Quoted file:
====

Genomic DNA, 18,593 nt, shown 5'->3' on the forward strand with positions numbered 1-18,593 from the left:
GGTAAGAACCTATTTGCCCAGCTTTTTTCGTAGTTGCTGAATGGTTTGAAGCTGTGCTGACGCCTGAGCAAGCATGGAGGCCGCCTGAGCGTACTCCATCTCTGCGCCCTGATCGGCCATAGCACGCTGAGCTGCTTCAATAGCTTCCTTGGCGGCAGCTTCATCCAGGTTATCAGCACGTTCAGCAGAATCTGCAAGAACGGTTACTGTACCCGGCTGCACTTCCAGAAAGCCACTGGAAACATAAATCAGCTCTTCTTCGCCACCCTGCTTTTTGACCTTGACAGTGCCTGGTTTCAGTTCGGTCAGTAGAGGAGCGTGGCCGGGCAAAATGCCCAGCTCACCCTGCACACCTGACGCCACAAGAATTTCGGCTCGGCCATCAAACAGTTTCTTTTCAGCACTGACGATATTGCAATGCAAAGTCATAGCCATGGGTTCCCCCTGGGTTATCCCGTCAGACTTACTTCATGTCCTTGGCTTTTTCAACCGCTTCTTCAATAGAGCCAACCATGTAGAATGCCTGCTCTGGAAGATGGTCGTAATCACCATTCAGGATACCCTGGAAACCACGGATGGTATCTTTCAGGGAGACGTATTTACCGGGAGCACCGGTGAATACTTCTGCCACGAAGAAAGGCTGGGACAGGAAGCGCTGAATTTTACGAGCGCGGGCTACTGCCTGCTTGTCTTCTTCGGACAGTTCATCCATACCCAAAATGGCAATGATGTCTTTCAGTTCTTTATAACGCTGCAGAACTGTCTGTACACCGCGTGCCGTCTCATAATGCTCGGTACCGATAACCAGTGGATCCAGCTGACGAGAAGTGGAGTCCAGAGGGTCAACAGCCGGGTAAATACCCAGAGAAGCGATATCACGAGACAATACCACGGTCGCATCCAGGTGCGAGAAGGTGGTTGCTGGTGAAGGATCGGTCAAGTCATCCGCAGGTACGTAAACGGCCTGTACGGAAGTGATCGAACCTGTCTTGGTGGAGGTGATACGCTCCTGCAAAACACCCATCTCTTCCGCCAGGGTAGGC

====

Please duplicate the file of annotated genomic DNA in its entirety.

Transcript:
Genomic DNA, 18,593 nt, shown 5'->3' on the forward strand with positions numbered 1-18,593 from the left:
GGTAAGAACCTATTTGCCCAGCTTTTTTCGTAGTTGCTGAATGGTTTGAAGCTGTGCTGACGCCTGAGCAAGCATGGAGGCCGCCTGAGCGTACTCCATCTCTGCGCCCTGATCGGCCATAGCACGCTGAGCTGCTTCAATAGCTTCCTTGGCGGCAGCTTCATCCAGGTTATCAGCACGTTCAGCAGAATCTGCAAGAACGGTTACTGTACCCGGCTGCACTTCCAGAAAGCCACTGGAAACATAAATCAGCTCTTCTTCGCCACCCTGCTTTTTGACCTTGACAGTGCCTGGTTTCAGTTCGGTCAGTAGAGGAGCGTGGCCGGGCAAAATGCCCAGCTCACCCTGCACACCTGACGCCACAAGAATTTCGGCTCGGCCATCAAACAGTTTCTTTTCAGCACTGACGATATTGCAATGCAAAGTCATAGCCATGGGTTCCCCCTGGGTTATCCCGTCAGACTTACTTCATGTCCTTGGCTTTTTCAACCGCTTCTTCAATAGAGCCAACCATGTAGAATGCCTGCTCTGGAAGATGGTCGTAATCACCATTCAGGATACCCTGGAAACCACGGATGGTATCTTTCAGGGAGACGTATTTACCGGGAGCACCGGTGAATACTTCTGCCACGAAGAAAGGCTGGGACAGGAAGCGCTGAATTTTACGAGCGCGGGCTACTGCCTGCTTGTCTTCTTCGGACAGTTCATCCATACCCAAAATGGCAATGATGTCTTTCAGTTCTTTATAACGCTGCAGAACTGTCTGTACACCGCGTGCCGTCTCATAATGCTCGGTACCGATAACCAGTGGATCCAGCTGACGAGAAGTGGAGTCCAGAGGGTCAACAGCCGGGTAAATACCCAGAGAAGCGATATCACGAGACAATACCACGGTCGCATCCAGGTGCGAGAAGGTGGTTGCTGGTGAAGGATCGGTCAAGTCATCCGCAGGTACGTAAACGGCCTGTACGGAAGTGATCGAACCTGTCTTGGTGGAGGTGATACGCTCCTGCAAAACACCCATCTCTTCCGCCAGGGTAGGC